Howard Kessler in 1954. BELOW: A page from the family scrapbook.
By Tom Hawthorn
Special to The Globe and Mail
March 6, 2010
A week after his marriage to a pretty co-ed, Howard Kessler conjured an idea that placed his name in newspapers throughout the continent.
The young Alberta-born student was studying journalism at the University of Oregon in 1936, a year in which Depression hardships gave rise to faddish pastimes and eccentric movements.
Mr. Kessler and his bride, the former Edith Davis, a home economics student known as Edie, formed a campus organization called the “Two-Can-Live-As-Cheaply-As-One Association.” The idea was for married students to test the age-old adage by making bulk purchases and sharing the rent of large apartments.
Everyone scrimped in those days, so the eager young couple’s experiment with thrift gained wide publicity. Their tongue-in-cheek use of a pared-down acronym — T.C.L.A.C.A. — amused reporters who included the unwieldy shorthand in their copy.
The initial reports garnered hundreds of letters from other students eager to follow their example.
The president of the university, the aptly named C. Valentine Boyer, encouraged the success of the campus association, as married students scored on average a 20-per-cent higher grade than other undergraduates.
The fledgling group even invited the abdicated monarch, the Duke of Windsor, and Mrs. Wallis Simpson to become honourary members.
“I see a national organization with affiliated branches in many universities and having headquarters from which the organization will be directed,” Mr. Kessler told the Lethbridge Herald seven weeks after his marriage.
The grand dream never happened. A final newspaper nod to their adventure came with the birth of their daughter, Stephanie, in 1938, which received coverage even in Click, a magazine with a wide circulation. The Oregonian in Portland published a photo of the parents and their baby beneath a headline reading: “Two-can-live-as-cheaply plan complicated.”
Howard Eugene Kessler was the son of Lulu Bell and Anson Kessler, who settled on a 960-acre farm in Alberta just north of the border with Montana. The Kesslers hailed from a family of barrel manufacturers from Dayton, Ohio, arriving on the Canadian Prairies in 1909. He soon had a steam plow and six four-horse teams working his spread, most of which was planted with winter wheat. In time, the elder Kessler became an insurance agent.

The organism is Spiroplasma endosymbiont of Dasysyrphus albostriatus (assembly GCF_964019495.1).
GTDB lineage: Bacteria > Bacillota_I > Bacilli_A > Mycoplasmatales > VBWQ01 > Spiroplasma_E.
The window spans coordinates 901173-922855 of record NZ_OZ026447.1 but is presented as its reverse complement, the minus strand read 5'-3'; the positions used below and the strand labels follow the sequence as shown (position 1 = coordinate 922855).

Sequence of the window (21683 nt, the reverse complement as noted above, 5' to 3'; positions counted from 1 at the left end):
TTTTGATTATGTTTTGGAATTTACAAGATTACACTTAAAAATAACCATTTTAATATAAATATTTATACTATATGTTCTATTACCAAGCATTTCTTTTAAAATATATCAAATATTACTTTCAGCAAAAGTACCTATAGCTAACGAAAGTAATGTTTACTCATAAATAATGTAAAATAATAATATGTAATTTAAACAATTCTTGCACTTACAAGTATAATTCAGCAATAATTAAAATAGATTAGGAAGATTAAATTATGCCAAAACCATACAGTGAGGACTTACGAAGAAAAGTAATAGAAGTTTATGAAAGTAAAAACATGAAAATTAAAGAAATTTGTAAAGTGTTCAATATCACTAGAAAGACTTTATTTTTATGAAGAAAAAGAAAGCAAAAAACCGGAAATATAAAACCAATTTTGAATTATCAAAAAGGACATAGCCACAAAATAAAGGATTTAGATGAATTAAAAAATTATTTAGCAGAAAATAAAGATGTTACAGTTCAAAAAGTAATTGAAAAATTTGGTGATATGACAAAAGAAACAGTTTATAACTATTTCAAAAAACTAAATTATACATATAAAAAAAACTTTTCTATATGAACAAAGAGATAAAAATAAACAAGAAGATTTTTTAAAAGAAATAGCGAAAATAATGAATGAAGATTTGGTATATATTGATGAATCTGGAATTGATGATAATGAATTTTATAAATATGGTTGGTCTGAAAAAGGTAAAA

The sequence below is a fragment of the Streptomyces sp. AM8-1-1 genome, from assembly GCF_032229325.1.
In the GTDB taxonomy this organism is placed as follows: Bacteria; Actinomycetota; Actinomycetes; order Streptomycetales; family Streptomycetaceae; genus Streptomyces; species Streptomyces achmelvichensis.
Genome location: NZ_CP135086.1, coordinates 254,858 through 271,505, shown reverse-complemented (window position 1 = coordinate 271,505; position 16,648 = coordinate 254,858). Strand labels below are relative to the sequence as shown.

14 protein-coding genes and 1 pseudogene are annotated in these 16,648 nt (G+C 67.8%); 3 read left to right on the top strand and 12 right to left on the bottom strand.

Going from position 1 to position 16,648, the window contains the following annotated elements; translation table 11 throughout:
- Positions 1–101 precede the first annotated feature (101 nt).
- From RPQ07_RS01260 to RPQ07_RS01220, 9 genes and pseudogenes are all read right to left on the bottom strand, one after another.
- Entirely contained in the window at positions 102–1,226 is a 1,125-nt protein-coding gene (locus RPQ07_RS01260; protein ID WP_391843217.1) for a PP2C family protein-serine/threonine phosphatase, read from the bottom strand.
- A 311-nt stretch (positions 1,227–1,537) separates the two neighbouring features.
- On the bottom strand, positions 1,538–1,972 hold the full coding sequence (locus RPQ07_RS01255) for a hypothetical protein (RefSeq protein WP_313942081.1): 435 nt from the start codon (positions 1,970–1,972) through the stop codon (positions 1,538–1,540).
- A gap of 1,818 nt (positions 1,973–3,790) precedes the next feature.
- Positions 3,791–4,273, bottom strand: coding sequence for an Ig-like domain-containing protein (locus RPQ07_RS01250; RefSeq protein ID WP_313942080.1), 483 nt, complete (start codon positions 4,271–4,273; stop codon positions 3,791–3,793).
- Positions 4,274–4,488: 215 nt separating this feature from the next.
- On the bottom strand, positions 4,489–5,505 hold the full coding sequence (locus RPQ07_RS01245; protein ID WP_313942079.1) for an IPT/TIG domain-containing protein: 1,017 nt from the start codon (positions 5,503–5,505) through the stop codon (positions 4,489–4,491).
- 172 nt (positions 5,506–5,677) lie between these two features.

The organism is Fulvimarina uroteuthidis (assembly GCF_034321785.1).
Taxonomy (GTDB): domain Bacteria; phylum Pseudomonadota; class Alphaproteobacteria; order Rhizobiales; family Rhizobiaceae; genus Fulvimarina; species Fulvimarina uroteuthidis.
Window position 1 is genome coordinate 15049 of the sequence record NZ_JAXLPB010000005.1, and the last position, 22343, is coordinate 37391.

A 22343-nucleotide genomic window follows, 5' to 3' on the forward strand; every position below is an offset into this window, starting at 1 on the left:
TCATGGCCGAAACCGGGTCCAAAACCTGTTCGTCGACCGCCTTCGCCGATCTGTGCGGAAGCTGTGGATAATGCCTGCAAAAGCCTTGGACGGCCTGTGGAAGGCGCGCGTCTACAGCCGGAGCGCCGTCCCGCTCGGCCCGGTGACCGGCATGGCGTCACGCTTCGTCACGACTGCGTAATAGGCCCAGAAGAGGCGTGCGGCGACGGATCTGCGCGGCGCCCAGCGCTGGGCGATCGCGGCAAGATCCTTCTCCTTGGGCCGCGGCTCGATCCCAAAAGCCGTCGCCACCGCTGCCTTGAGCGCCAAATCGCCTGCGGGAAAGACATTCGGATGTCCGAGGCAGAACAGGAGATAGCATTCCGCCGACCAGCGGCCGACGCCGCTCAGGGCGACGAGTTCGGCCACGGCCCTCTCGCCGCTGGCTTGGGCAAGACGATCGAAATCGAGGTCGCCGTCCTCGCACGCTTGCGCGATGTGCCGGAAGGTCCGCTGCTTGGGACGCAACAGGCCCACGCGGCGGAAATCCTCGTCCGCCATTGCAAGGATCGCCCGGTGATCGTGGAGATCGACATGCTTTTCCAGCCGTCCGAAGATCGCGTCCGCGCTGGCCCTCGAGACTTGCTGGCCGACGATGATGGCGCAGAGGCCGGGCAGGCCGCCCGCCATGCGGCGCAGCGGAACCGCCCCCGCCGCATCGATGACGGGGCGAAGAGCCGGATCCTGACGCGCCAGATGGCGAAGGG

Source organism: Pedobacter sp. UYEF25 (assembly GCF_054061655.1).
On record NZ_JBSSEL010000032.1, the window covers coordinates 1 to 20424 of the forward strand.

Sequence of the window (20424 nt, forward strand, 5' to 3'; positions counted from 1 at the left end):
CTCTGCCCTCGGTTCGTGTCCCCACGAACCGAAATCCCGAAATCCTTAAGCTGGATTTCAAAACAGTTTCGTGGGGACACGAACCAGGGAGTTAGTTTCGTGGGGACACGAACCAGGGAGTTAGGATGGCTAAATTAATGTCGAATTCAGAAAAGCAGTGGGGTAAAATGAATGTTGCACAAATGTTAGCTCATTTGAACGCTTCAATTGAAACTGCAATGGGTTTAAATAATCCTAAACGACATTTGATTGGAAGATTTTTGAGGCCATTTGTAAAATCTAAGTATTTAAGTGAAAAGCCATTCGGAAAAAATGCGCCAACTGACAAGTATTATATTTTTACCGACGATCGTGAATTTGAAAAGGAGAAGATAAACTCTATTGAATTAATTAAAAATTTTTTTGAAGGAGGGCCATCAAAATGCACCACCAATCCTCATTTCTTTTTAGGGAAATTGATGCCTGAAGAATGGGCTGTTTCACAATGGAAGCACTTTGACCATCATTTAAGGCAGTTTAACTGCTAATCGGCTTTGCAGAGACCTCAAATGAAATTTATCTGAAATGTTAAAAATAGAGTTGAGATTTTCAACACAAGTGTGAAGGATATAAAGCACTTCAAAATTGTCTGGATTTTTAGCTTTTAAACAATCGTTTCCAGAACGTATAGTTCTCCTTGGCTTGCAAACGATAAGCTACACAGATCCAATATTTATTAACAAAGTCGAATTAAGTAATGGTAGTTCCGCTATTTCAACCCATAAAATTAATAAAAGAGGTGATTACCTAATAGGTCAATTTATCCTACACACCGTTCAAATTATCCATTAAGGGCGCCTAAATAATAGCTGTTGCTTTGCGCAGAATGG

From a young age, the boy made known his desire to be a journalist. At age 16, while attending Lethbridge Collegiate Institute, he wrote for the school newsletter, called the Ballyhoo.
He left Alberta to study journalism in Eugene, Ore., where he met his future wife, a student from North Dakota. He took a break after his first year to travel through Europe, a journey during which he wrote several long reports for his hometown newspaper.
His first dispatch in 1934 described the arrival in London of Princess Marina of Greece and Denmark for her pending marriage to the Duke of Kent. After culling 13 daily newspapers in the capital, the tyro reporter bemoans the overwhelming interest in the hat worn by the princess, a concern that bumped coverage of constitutional reforms in India to inside pages.
He visited France, Germany, Switzerland, Spain and Morocco, sometimes passing days without eating. He spent a month touring southern England by bike, train and on foot, finding a land struggling with the ravages of the Depression.
“The tin mines of Cornwall, great gashes in the earth, are nearly all deserted and the machinery shipped to South Africa for use,” he wrote. “The fisheries, which especially along the east coast, are the principle sustenance of English seagirt towns, are poor and ailing, hard hit by the most disastrous fishing season in history.”